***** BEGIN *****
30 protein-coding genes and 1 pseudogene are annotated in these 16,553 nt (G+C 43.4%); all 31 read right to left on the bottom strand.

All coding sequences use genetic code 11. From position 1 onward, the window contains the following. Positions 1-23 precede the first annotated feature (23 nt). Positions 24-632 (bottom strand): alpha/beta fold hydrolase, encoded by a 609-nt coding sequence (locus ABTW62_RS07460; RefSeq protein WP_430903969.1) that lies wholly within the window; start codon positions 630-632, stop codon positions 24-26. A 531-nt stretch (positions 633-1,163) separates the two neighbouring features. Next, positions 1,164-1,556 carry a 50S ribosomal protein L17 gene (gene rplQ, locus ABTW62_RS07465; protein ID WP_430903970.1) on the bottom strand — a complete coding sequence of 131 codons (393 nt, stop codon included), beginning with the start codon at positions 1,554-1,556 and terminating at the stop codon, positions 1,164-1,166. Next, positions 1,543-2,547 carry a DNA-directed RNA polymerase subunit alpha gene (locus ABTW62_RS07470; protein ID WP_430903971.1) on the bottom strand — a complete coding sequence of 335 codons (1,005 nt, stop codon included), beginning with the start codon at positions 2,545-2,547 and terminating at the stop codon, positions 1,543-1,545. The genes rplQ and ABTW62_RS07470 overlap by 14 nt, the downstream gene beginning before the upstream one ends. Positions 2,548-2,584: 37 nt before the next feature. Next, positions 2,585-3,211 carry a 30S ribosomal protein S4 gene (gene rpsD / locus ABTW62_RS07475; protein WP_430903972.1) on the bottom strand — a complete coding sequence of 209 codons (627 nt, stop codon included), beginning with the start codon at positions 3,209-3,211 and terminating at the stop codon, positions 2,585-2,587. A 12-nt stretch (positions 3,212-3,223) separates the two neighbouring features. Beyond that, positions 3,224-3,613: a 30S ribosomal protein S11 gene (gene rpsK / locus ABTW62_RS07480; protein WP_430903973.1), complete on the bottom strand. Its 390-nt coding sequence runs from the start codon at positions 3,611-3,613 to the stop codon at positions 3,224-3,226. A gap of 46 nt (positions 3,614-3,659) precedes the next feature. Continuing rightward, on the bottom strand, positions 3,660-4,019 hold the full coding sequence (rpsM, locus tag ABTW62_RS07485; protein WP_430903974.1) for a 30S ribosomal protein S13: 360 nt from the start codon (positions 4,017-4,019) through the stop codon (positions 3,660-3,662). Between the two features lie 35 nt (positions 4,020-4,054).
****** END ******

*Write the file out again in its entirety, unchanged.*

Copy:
30 protein-coding genes and 1 pseudogene are annotated in these 16,553 nt (G+C 43.4%); all 31 read right to left on the bottom strand.

All coding sequences use genetic code 11. From position 1 onward, the window contains the following. Positions 1-23 precede the first annotated feature (23 nt). Positions 24-632 (bottom strand): alpha/beta fold hydrolase, encoded by a 609-nt coding sequence (locus ABTW62_RS07460; RefSeq protein WP_430903969.1) that lies wholly within the window; start codon positions 630-632, stop codon positions 24-26. A 531-nt stretch (positions 633-1,163) separates the two neighbouring features. Next, positions 1,164-1,556 carry a 50S ribosomal protein L17 gene (gene rplQ, locus ABTW62_RS07465; protein ID WP_430903970.1) on the bottom strand — a complete coding sequence of 131 codons (393 nt, stop codon included), beginning with the start codon at positions 1,554-1,556 and terminating at the stop codon, positions 1,164-1,166. Next, positions 1,543-2,547 carry a DNA-directed RNA polymerase subunit alpha gene (locus ABTW62_RS07470; protein ID WP_430903971.1) on the bottom strand — a complete coding sequence of 335 codons (1,005 nt, stop codon included), beginning with the start codon at positions 2,545-2,547 and terminating at the stop codon, positions 1,543-1,545. The genes rplQ and ABTW62_RS07470 overlap by 14 nt, the downstream gene beginning before the upstream one ends. Positions 2,548-2,584: 37 nt before the next feature. Next, positions 2,585-3,211 carry a 30S ribosomal protein S4 gene (gene rpsD / locus ABTW62_RS07475; protein WP_430903972.1) on the bottom strand — a complete coding sequence of 209 codons (627 nt, stop codon included), beginning with the start codon at positions 3,209-3,211 and terminating at the stop codon, positions 2,585-2,587. A 12-nt stretch (positions 3,212-3,223) separates the two neighbouring features. Beyond that, positions 3,224-3,613: a 30S ribosomal protein S11 gene (gene rpsK / locus ABTW62_RS07480; protein WP_430903973.1), complete on the bottom strand. Its 390-nt coding sequence runs from the start codon at positions 3,611-3,613 to the stop codon at positions 3,224-3,226. A gap of 46 nt (positions 3,614-3,659) precedes the next feature. Continuing rightward, on the bottom strand, positions 3,660-4,019 hold the full coding sequence (rpsM, locus tag ABTW62_RS07485; protein WP_430903974.1) for a 30S ribosomal protein S13: 360 nt from the start codon (positions 4,017-4,019) through the stop codon (positions 3,660-3,662). Between the two features lie 35 nt (positions 4,020-4,054).